Nucleotide Similarity Approach The Notion of Genotypes

Although HDV was expected, like many RNA viruses, to exhibit considerable genetic variability, only three HDV genotypes (labelled genotype I, II and III) have been characterized on the basis of a small number of complete genome sequences (Casey et al. 1993; Imazeki et al. 1991; Wang et al. 1986). In 1993, J. Casey and coworkers identified strains from Columbia and Peru that have the lowest similarity score when compared with all identified HDV strains of other lineages (range, 67.5%-69.4%) (Casey et al. 1993).

Therefore, the definition of 'genotype' is based on the comparison of nu-cleotide sequence similarity between pairs of sequences that have been discovered and characterized at the time. A nucleotide similarity percentage corresponds directly to the number of positions bearing identical nucleotides between pairs of sequences, divided by the length of the alignment. For HDV genomes that are known at present, with regards to the region studied, the divergence in nucleotide sequence (= 100% - similarity score) is less than 14%-15.7% among different isolates of the same genotype and ranges from 19% to 38% between sequences from different genotypes (Casey et al. 1993; Imazeki et al. 1991; Shakil et al. 1997; Wu et al. 1998). Table 1 indicates the nucleotide similarity of the sHD coding gene.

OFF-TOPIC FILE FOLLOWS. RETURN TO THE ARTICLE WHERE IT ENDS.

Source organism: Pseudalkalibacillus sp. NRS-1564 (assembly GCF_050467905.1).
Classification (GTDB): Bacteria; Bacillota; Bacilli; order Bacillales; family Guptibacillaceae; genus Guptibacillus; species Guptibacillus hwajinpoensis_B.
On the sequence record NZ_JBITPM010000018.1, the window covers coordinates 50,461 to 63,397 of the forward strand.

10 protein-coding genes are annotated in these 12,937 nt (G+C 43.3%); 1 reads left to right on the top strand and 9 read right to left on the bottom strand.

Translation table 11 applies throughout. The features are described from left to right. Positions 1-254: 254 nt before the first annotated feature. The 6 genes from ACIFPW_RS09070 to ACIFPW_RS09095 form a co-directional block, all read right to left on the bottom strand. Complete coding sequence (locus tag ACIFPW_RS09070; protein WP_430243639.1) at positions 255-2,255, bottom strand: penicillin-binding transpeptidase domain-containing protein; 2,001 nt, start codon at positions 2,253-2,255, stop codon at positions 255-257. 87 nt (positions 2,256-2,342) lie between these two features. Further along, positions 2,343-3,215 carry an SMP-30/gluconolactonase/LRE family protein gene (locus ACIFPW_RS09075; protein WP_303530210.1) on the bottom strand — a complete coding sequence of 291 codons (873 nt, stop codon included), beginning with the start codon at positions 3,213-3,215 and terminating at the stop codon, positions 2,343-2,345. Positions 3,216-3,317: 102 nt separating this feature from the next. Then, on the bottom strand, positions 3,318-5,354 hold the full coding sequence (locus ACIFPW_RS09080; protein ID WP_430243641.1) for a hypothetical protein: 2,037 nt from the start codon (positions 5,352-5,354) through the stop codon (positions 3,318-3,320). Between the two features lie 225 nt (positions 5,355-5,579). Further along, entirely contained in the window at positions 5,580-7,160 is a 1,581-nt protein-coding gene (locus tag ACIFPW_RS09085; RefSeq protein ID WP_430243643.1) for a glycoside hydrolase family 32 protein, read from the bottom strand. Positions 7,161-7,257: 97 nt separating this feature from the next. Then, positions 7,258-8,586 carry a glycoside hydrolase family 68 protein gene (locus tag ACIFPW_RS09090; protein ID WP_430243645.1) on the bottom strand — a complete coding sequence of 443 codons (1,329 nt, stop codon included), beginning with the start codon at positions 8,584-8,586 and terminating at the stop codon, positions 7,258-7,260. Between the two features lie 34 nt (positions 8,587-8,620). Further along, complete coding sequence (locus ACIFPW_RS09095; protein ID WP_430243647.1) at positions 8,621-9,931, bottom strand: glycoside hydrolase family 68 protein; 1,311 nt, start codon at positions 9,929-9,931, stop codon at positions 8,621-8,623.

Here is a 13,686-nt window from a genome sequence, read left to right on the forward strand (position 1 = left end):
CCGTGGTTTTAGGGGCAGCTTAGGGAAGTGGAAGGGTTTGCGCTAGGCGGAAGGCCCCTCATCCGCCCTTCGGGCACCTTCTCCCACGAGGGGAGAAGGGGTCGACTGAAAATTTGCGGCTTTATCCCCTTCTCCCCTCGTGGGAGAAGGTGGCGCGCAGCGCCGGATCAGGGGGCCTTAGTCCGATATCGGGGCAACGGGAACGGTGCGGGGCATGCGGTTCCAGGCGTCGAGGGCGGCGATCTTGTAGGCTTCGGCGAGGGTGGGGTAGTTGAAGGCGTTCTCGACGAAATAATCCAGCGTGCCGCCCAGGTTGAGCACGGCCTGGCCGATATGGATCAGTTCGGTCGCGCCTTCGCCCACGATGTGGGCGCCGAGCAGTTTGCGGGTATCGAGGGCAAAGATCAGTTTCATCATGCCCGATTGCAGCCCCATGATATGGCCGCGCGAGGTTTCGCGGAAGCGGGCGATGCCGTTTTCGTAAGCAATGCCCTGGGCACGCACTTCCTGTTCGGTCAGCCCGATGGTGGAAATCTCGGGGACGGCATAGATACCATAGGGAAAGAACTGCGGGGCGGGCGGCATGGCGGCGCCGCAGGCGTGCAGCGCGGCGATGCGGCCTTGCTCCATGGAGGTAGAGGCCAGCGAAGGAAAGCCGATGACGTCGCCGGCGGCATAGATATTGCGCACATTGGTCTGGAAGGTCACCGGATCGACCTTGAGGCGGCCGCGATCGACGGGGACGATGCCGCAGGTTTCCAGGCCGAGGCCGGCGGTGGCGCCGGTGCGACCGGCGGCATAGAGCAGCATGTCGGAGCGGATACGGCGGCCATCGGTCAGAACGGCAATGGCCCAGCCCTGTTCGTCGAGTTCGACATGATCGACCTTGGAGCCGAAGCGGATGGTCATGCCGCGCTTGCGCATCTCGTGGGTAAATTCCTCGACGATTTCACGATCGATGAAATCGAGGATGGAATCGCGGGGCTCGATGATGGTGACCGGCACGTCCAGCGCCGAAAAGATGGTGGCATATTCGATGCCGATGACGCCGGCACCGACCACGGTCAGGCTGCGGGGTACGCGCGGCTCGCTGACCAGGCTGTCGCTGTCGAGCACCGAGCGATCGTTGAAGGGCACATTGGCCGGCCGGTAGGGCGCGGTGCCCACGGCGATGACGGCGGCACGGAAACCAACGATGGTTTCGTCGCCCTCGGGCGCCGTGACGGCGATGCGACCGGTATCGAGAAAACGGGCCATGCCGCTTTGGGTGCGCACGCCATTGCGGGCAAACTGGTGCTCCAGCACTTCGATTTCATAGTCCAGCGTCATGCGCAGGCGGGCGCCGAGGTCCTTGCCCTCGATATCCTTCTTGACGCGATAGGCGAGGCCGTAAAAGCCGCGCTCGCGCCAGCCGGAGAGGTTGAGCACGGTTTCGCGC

Genotype I includes the European, Mediterranean, North American, and some Russian, African and Asian HDV isolates (Makino et al. 1987; Chao et al. 1990; Shakil et al. 1997); it was also described in the Pacific island of Nauru (Chao et al. 1990). Genotype II was initially found in Japan and Taiwan (Imazeki et al. 1990; Lee et al. 1996); some sequences from Taiwan and Okinawa islands were tentatively assigned to a subtype of genotype II (i.e., genotype IIb, see below) (Wu et al. 1998; Sakugawa et al. 1999). However, addition to the data set of sequences from Yakutia (Sakha republic, Russia), which were clearly identified as a subclade of genotype II strains, suggested that the IIb strain TW-2b (genotype IIb) might not be affiliated with HDV-IIa (HDV-2) (Ivaniushina et al. 2001). Therefore Ivaniushina et al. suggested that TW-2b might be the prototype of a new clade. Genotype III has been exclusively found in the Amazonian part of South America (Peru, Colombia, Equator, Brazil and Venezuela) (Casey et al. 1993; Nakano et al. 2001; A Kay, personal communication).

These studies on HDV genome variability have been performed in non-African countries except for the description of two sequences (assigned to genotype I) from Ethiopia and Somalia (Zhang et al. 1996). The existence of different subclades among genotype I sequences have been proposed but dismissed (Zhang et al. 1996; Shakil et al. 1997). On studying African HDV sequences (Radjef et al. 2004 and unpublished data from our laboratory), our phylogenetic analyses indicated that, in addition to genotype I-like sequences, approximately 70% of the characterized African isolates (mostly from West and Central Africa) form highly divergent groups (see the score of similarity in Table 1). These results (1) suggest a possible ancient African radiation, and (2) extend the known HDV genetic variability to probably eight major monophyletic groups or 'clades', thus bringing this satellite variability closer to human HBV genetic variability. In the following section of this review, we shall focus on these different HDV clades and shall make a proposal to suggest an updating of the classification among the Deltavirus genus.

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